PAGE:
Tenuta Polvaro Oro 2017
Three outstanding grape varieties provide the framework for this distinctive white blend. Chardonnay, Pinot Grigio, and Traminer are combined to offer refreshing fruit flavors of honeydew, apricot, and pink grapefruit. Added scents of honeysuckle and white pepper result in a soft, dry wine that is excellent for either food pairing or simple sipping.
Ideal with a wide array of cheeses, chicken, and pasta dishes.
Blend: 48% Chardonnay, 37% Pinot Grigio and 15% Traminer.
The Tenuta Polvaro estate was founded by the Polvaro family in 1681. This noble Venetian family completely transformed the original forest plot into beautifully cultivated fields suitable for growing the finest grapes. They built the manor house, "barchessa" (open barn) and sacred chapel, both of which we still admire today.
The Candoni De Zan family has purchased the Tenuta Polvaro estate and has brought it back to its original beauty and splendor with respect to its seventeenth century architecture. The vineyard itself has also undergone a gradual restoration process. The soil has been delicately worked in order to preserve its natural fertilization and structure. The Candoni De Zan family placed supreme importance to giving proper respect to the natural landscape and surrounding environment during their restoration process.
Producing every style of wine and with great success, the Veneto is one of the most multi-faceted wine regions of Italy.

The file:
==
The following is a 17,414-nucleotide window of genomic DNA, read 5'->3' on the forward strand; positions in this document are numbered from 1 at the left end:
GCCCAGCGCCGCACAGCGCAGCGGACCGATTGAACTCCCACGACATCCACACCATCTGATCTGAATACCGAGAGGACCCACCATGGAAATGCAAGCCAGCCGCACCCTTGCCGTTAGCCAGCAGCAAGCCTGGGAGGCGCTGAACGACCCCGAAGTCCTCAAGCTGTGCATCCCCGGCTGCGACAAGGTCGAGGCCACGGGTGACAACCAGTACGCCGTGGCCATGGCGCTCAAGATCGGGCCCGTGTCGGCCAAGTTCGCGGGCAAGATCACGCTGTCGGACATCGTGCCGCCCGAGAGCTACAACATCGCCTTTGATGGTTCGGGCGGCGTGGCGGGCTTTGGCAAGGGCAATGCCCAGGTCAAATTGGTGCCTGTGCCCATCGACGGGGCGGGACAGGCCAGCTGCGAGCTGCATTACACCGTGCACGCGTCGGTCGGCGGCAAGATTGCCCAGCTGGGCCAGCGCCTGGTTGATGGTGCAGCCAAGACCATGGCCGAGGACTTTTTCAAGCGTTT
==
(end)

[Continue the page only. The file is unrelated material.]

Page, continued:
Veneto's appellation called Valpolicella (meaning “valley of cellars” in Italian) is a series of north to south valleys and is the source of the region’s best red wine with the same name. Valpolicella—the wine—is juicy, spicy, tart and packed full of red cherry flavors. Corvina makes up the backbone of the blend with Rondinella, Molinara, Croatina and others playing supporting roles. Amarone, a dry red, and Recioto, a sweet wine, follow the same blending patterns but are made from grapes left to dry for a few months before pressing. The drying process results in intense, full-bodied, heady and often, quite cerebral wines.
Soave, based on the indigenous Garganega grape, is the famous white here—made ultra popular in the 1970s at a time when quantity was more important than quality. Today one can find great values on whites from Soave, making it a perfect choice as an everyday sipper! But the more recent local, increased focus on low yields and high quality winemaking in the original Soave zone, now called Soave Classico, gives the real gems of the area. A fine Soave Classico will exhibit a round palate full of flavors such as ripe pear, yellow peach, melon or orange zest and have smoky and floral aromas and a sapid, fresh, mineral-driven finish.
With hundreds of white grape varieties to choose from, winemakers have the freedom to create a virtually endless assortment of blended wines. In many European regions, strict laws are in place determining the set of varieties that may be used, but in the New World, experimentation is permitted and encouraged. Blending can be utilized to enhance balance or create complexity, lending different layers of flavors and aromas. For example, a variety that creates a soft and full-bodied wine would do well combined with one that is more fragrant and naturally high in acidity. Sometimes small amounts of a particular variety are added to boost color or aromatics. Blending can take place before or after fermentation, with the latter, more popular option giving more control to the winemaker over the final qualities of the wine.